Pet Health Hospital

Protecting Your Dog In Your Yard

shutterstock_144178672When you got your dog, you probably went through a process to enclose your yard as much as possible to keep your dog from running away. While this is certainly a positive thing to do, it is also important to monitor your yard for changes that could potentially result in harm to your pet. There are several things to specifically look for, but it is a good idea to walk around in your yard every few days looking for any changes that may have risks associated with them. Dogs are curious, and will interact with nearly everything in their environment, especially if they view it as in intruder into their space. Here are a few things to scan your yard for regularly:

1. New plants. Recently “The Rock” Johnson made news when he found that his French Bulldog had been poisoned and died. Upon scanning the area where his dog was allowed to run free, he found that his dog had eaten poisonous mushrooms which had grown. Animals cannot tell which types of plants are poisonous and which are not, and many times if they find a plant that was not there previously they will eat parts of it. Mushrooms are quite dangerous in that they grow quite quickly and have many poisonous variations. A mushroom can grow quite large in less than 48 hours, so when you scan your yard keep in mind to watch for strange growth of mushrooms in shaded areas. In addition to mushrooms, many plants have flowers and leaves which can be poisonous to dogs. When planting anything in the same space that your dog will occupy, always remember to research if it is poisonous to animals. Even though it may seem out of the ordinary that your dog would eat these plants for any reason, always assume that your dog will eat anything in the yard.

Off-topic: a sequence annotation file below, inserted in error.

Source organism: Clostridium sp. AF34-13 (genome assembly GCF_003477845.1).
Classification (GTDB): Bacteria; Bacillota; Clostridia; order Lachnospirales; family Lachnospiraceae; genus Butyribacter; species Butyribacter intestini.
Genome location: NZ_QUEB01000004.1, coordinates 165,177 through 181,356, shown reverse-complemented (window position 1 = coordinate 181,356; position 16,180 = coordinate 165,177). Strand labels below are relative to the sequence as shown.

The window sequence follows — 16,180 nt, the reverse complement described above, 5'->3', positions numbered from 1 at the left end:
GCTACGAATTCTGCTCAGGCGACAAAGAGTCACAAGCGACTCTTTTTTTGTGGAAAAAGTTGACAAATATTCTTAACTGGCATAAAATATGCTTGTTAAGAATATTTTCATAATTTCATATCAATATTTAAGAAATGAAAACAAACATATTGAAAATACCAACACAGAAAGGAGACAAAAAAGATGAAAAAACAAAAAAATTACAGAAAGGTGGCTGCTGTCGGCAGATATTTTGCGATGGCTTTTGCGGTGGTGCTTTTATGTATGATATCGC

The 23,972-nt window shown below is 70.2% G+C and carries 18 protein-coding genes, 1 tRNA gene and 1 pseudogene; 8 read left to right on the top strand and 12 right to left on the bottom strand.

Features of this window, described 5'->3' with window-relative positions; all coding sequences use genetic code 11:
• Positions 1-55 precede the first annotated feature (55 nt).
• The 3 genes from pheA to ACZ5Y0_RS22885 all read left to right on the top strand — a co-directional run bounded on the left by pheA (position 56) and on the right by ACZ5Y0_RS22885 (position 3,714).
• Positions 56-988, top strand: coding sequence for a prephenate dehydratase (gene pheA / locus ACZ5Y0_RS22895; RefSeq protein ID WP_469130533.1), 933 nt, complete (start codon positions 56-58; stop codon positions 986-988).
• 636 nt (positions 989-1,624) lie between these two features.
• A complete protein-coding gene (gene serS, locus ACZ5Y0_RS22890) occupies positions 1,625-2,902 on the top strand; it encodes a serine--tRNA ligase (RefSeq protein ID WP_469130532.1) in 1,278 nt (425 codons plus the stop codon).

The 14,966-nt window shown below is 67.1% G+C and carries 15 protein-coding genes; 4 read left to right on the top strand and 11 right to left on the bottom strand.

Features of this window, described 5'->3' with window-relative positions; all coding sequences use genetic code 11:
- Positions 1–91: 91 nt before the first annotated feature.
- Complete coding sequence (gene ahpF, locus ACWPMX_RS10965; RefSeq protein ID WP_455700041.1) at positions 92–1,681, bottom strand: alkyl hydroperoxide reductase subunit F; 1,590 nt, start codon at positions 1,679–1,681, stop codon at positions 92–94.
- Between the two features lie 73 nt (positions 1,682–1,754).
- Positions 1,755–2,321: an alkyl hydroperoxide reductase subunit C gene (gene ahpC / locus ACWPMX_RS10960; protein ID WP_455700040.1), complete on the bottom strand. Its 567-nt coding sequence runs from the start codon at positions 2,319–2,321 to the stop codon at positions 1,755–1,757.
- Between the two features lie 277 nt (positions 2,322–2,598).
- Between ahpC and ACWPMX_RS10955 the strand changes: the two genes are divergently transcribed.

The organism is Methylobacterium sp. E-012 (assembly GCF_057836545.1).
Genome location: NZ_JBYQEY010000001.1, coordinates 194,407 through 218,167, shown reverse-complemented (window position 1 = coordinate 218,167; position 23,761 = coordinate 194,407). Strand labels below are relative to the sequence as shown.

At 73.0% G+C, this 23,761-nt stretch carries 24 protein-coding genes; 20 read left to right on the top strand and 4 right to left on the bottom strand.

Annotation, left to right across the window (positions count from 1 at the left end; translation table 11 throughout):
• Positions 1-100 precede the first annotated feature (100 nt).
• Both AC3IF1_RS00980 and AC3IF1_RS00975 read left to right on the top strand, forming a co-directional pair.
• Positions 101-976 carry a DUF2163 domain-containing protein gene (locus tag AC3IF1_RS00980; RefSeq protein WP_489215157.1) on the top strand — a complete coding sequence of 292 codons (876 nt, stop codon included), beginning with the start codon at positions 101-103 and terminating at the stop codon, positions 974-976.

2. Fertilizer. When landscaping and gardening is being done, many times people will use fertilizer to strengthen their plants. Many of these fertilizers are poisonous to dogs and many can cause sever vomiting, seizures and other health problems. Dogs are quite attracted to the smell, and will many times go as far as to rip open sealed bags to eat the fertilizer. Always store fertilizers away from your dog’s reach, and water them into the ground after they are applied.

3. Insects. You may not see any insects in your yard while you are walking around, but they are there. Keep a close eye out for increasing activity from ants, wasps, scorpions, spiders and cockroaches. Always maintain a pest service that uses safe chemicals to reduce the insect population, and therefor reduce the amounts of dangerous insects that prey on these other insects. Also remember that insects will eat dog poop, so clean up after your dog as often as possible. It is nearly impossible to eliminate the insect population in your yard, but keeping down the things that attract them can help. If your dog is bitten or stung seek veterinary help immediately.

4. Signs of attempted escape. Your dog will attempt to escape, especially around mating times. Even if the yard is fenced, look for areas around fences where your dog may be showing interest or digging, as there is a good chance that they are targeting that area as a way out of the yard. If you notice signs of attempted escape, immediately create a barrier that the dog cannot get through, as they will continue to attempt to dig under or go over any fenced areas that they perceive as weak.

By keeping an eye on changes in your yard, you will be able to potentially head off unsafe elements before they become a problem. It is best to never have the situation occur by preventing it, instead of dealing with sickness or injury that could have been prevented.